Privacy considerations exist throughout many areas of an organization. Privacy is not just a natural human right or the adherence to set legislations. Privacy is about how organizations value the data they collect and how they treat and protect the subjects of those records.
These privacy requirements create urgency for a cross-functional privacy team. In the digital world, far too many risk vectors exist for one single department or in some cases, person, to manage privacy for an organization. This approach is a risk in and of itself.
One Size Does Not Fit All
Every organization has their own nuances. These nuances and requirements will dictate the best structure for your privacy team. To find your key team members or privacy champions, it is best to start with the key activities and processes included within the privacy program’s purview.
• Those within the data identification date protection domain
• Those involved with risk assessment, management and identification
• Those involved with operationalizing and strategically implementing the risk findings and their mitigations
• Regulatory and compliance management
• Those creating and owning privacy by design processes
Privacy and the Organization: A Scenario
The driving point of this article is simple: while there is an “I” in privacy, there isn’t and “I” in team. Every aspect of a well-designed privacy program requires coordination and collaboration.
To further emphasize this need, let’s look at a scenario: a large SaaS company is looking into expanding a product offering into the European Union. The organization has enough experience and understands what is required to introduce, scale, grow and maintain the product, but there are concerns with the new marketplace and newly released regulation: GDPR.
To calm any fears and approach the new operating region with strength and confidence, the company’s leadership decides to run through an analysis of their current infrastructure that will then be replicated in the EU.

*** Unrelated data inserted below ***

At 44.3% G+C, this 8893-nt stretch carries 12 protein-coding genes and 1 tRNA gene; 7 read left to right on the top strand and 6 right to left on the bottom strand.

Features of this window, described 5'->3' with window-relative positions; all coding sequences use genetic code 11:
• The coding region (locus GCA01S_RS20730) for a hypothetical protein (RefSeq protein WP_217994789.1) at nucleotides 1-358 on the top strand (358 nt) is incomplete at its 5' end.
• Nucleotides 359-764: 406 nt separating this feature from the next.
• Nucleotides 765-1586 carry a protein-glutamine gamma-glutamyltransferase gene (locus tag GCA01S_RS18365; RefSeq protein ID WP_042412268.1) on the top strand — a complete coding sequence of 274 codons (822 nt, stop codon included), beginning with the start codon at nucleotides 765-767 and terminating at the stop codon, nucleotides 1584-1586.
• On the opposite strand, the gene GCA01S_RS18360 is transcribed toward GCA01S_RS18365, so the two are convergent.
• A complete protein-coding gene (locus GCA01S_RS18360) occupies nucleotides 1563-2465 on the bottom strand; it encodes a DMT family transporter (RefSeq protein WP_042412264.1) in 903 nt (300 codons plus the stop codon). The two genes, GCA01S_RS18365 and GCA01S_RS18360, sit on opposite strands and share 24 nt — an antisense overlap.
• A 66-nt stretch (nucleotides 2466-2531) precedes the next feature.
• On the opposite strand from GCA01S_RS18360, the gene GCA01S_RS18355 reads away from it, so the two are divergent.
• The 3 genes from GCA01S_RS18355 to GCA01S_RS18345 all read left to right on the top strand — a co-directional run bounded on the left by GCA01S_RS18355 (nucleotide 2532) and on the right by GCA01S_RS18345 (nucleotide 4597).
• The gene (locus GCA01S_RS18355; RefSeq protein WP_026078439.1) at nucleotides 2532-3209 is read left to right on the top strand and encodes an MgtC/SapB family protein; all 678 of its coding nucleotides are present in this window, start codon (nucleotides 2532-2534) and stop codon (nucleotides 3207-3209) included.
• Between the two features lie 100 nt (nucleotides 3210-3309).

First, they decide to better understand the data within the environment and its dependencies.
This data identification process alone requires the engagement of multiple teams:
• Infrastructure teams
• Business and technical operations
• Product owners
• Subject matter experts
In the next discovery phase, potential risk exposures are evaluated. Each privacy risk contains multiple elements that contribute to its risk score and mitigation. Multiple teams are needed to support and complete this effort:
• Risk management
• Compliance, legal, and privacy
As the evaluation ends, the stewards of the privacy assessment compile the findings and work to define a strategy to operationalize what has been identified.
Operationalizing involves decisions as to whether data will remain, be purged, anonymized or migrated to alternative databases and regions. The Infrastructure and information security teams will weigh any performance, feasibility (budget, technical) and the security options before implementing.
In concert, the legal, compliance and risk management practitioners will evaluate how the final decision complies with GDPR and how to mitigate any potential risk with insurance or other hedging tactics.
As you can see, a privacy team is a make-up of diverse entities. In a best-case scenario, the privacy team has a day-to-day manager, who guides and initiates these requirements, but they don’t do this alone. They have a committee of privacy champions. These champions come from all areas of the business; they provide the committee with a comprehensive view of what is occurring throughout the organization, what data is being collected and how privacy may be affected.
The natural inclination is to place the responsibility of privacy on the legal department, assign risk management to risk, security to security and so on, defining silos that may or may not collaborate. In our dynamic, connected world, this is not feasible.
Moving to a cross-functional team and committee is the best scenario and one that all organizations should look to employ. Privacy is truly a team sport.
About the Authors
Christina Whiting is the managing director of enterprise risk and compliance at Tevora.
David Grazer is the privacy practice lead for enterprise risk and compliance at Tevora.